In the academic world, there is a different hybrid effect. You might be invited by your colleagues to go to classes at Stanford, Cambridge, Oxford, or Harvard, for example, where they have an interesting speaker coming in a particular week. They might invite you with something like, “We’d like you to sit in on the class,” with the “sit” part now meaning in-person or online.

In the construction world, remotely dialing in may also lead to a higher quality experience for the meeting format itself as you will need to start re-thinking things a bit, like:

  • If I hold this event, what are the outcomes I want?
  • How do I want the audience to feel about this company and about me as a leader?
  • What about the work we’re doing? Is it just transactional, or should it be inspirational?
  • Are we simply trying to get things done, or are we’re trying to elevate people?

By honestly answering such questions, you’ll get much better at designing and practicing the craft of being purposeful and managerial, as opposed to just thinking up bright new things to do.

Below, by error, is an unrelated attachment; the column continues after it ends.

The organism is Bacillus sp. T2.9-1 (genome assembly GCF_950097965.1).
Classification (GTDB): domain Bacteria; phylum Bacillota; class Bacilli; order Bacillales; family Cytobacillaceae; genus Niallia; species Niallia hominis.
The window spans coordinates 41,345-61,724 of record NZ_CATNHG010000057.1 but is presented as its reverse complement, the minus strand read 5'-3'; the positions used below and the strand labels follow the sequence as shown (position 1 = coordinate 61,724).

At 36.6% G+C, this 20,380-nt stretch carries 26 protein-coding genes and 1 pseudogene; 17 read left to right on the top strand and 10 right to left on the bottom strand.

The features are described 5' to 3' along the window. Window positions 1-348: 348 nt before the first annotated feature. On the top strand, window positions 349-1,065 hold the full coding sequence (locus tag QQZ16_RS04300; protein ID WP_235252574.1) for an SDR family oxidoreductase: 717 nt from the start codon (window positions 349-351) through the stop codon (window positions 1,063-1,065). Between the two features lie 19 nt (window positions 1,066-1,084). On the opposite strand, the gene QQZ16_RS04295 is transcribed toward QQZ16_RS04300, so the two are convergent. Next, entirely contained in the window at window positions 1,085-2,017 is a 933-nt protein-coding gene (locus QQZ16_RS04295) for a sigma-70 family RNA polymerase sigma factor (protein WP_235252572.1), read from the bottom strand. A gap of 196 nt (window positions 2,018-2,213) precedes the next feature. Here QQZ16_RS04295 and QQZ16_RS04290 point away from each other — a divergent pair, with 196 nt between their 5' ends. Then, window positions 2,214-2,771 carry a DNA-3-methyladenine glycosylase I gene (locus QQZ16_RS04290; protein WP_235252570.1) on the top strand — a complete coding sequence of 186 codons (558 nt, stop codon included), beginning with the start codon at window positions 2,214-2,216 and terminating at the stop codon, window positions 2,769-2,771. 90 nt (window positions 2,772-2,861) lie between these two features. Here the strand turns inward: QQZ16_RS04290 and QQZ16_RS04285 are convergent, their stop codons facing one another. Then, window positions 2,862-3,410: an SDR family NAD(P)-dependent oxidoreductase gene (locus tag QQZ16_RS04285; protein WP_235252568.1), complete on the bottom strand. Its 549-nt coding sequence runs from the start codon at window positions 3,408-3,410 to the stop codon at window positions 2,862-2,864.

No matter the business, it all comes down to being more deliberate in your planning and a lot more aware. There is also the aspect of mental health or wellbeing, and the importance of mixing that with the work-life balance for a more human experience that blends the best of both worlds.

 

A More Human Perspective

How do you communicate in an engaging way in a digital space as well as a physical room? Depending on what you’re trying to accomplish, it can be quite a challenge. Say, for example, you are running a workshop. You have some people in person, some people online. Being inclusive and making sure that people are not feeling left out online is a key point; they must be allowed the same level of participation that the in-person folks have so their experience is positive.

Thinking about this, we need to discuss “spatial affordances” meaning that you choose to look at the experience you want to create first before deciding how to proceed. You need to ask what your goal is in terms of experience. Consider the size of the group, what kind of interactions your spatial setting would provide for that size group, and how long they will be interacting. This can give you the correct cues to start to curate and refine their experience so that it’s as engaging and human as possible.

And it’s that humanizing element that’s come through for people working from home. But sometimes, human applies to unscripted moments that can be a bit awkward at best and downright embarrassing at worst.